This week’s crop of videos includes something for everyone: a fast-paced family adventure, taut crime thriller, trite romantic comedy, and touching documentary. Surely, there’s something appropriate for that upcoming movie night.
4 stars (out of four)
Rated PG for sequences of action, some violence, language and brief smoking
Available on: DVD, Blu-ray
With its over-the-top visuals, stylized acting and fast-moving plot, “Speed Racer” is one of the greatest cartoon adaptations ever put to screen. The only down side is that most people don’t have a home theater capable of recreating the theatrical experience. But don’t let that stop you from renting the DVD. Nab the biggest TV you can, crank up the sound, and enjoy.
It’s no small challenge to take a classic Japanese cartoon series, introduce it to a new generation of fans and convert it to live action. Fortunately, filmmaking brothers Andy and Larry Wachowski — the guys behind “The Matrix” films — were up to the task. Visually, they have created one of the most astounding films to hit theaters this year. They also relate a pretty good story.
Emile Hirsch stars as Speed Racer, a young man who has dreamt of racing cars his entire life. He’s haunted by the fact that his older brother, Rex, died in a car accident, but that doesn’t prevent him from driving like a madman. It’s apparent that Speed is one of the finest drivers in the world, and that draws the attention of a schmaltzy corporate race team owner named Royalton (Roger Allam). He offers Speed a racing contract, but the young driver turns him down, leading Royalton to start a vendetta.
What follows is a smart-but-easy-flowing story that addresses corporate greed and family honor. Of course, those things take a backseat to the futuristic racecar action that drives the film. Every racing sequence is dominated by saturated primary colors, and Speed’s car careens through physically impossible stunts that make it seem as though the old-time cartoon has actually come to life.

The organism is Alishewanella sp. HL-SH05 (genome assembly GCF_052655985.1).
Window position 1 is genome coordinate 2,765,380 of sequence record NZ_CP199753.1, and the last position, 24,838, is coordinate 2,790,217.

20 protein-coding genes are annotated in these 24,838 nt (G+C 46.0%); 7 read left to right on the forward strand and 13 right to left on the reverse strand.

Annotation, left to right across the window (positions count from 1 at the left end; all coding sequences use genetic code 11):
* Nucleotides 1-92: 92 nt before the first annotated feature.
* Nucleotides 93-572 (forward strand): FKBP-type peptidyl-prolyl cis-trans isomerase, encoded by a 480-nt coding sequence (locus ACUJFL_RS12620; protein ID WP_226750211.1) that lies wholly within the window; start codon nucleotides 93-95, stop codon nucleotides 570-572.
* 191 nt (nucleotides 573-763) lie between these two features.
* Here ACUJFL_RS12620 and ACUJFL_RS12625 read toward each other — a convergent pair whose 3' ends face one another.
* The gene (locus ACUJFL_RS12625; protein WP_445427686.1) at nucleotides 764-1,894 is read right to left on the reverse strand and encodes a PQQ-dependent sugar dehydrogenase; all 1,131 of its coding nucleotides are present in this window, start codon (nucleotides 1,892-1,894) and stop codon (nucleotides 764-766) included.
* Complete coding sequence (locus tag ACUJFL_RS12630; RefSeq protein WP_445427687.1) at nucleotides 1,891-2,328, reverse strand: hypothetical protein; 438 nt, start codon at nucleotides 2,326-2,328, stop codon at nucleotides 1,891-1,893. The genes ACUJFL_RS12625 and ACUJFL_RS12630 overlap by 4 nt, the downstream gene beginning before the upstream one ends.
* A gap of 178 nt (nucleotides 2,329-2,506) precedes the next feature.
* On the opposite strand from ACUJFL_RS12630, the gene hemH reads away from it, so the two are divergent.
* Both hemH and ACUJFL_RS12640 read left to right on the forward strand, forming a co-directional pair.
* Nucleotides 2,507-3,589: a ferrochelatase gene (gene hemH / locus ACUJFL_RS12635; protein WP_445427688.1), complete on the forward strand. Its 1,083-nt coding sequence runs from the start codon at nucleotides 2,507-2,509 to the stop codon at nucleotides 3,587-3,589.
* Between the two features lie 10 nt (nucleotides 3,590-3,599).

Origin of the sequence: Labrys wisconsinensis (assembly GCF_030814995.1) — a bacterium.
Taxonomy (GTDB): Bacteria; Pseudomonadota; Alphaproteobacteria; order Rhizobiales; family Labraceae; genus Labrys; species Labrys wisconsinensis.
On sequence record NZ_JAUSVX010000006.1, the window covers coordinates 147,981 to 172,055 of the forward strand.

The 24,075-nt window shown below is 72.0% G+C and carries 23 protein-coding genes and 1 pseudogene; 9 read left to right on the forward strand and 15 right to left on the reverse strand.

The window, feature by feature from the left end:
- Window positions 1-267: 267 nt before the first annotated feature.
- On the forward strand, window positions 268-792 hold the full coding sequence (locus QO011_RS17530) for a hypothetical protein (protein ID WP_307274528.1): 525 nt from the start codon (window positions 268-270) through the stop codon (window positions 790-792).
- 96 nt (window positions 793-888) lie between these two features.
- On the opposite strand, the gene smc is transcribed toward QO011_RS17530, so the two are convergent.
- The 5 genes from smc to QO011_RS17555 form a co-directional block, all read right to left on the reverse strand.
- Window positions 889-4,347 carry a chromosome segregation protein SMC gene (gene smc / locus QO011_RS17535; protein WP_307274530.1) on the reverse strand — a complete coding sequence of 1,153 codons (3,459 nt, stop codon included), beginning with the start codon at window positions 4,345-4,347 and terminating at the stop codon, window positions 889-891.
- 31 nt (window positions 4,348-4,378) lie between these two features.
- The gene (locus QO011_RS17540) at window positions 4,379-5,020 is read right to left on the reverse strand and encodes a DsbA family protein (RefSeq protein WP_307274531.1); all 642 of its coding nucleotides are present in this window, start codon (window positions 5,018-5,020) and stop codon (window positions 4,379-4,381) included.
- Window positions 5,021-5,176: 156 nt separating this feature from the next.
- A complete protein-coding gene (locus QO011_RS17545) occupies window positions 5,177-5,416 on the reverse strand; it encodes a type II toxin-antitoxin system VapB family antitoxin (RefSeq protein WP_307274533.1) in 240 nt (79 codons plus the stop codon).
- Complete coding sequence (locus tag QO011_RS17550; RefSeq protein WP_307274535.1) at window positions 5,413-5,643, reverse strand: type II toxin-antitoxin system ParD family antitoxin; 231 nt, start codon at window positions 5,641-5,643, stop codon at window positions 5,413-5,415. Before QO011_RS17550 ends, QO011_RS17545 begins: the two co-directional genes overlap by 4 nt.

“Speed Racer” is a near-perfect movie.
DVD special features include a tour of the movie set, a piece on the cars and racetracks, and a short about the racecar drivers.
Made of Honor
Rated PG-13 for sexual content and language
Available on: DVD, Blu-ray
Director Paul Weiland’s latest boasts the most overused premise in the romantic comedy genre: old friends falling in love.
Sure, this happens in real-life, but it rarely happens as depicted in “Made of Honor,” a trite bit about a womanizing guy named Tom (Patrick Stewart) who finally falls for his pal Hannah (Michelle Monaghan). Trouble is, he realizes he loves her after bedding countless women and making it pretty clear that he’s not marriage material.
Still, he’s set to convince Hannah otherwise when she announces — of course — that she is engaged to a perfect guy named Colin (Kevin McKidd). And, guess what? Hannah asks Tom to be her maid of honor. Intent on breaking the engagement, Tom agrees.
If the plot sounds like the much-better “My Best Friend’s Wedding,” that’s because it is. “Made of Honor” is also like countless other “friends falling in love” flicks, and that makes it slow-moving, dull and predictable.
An audio commentary by Weiland is the only extra on DVD, but the Blu-ray disc adds deleted scenes and a couple making-of features.
Rated R for disturbing violent content, brief nudity and language
Available on: DVD, Blu-ray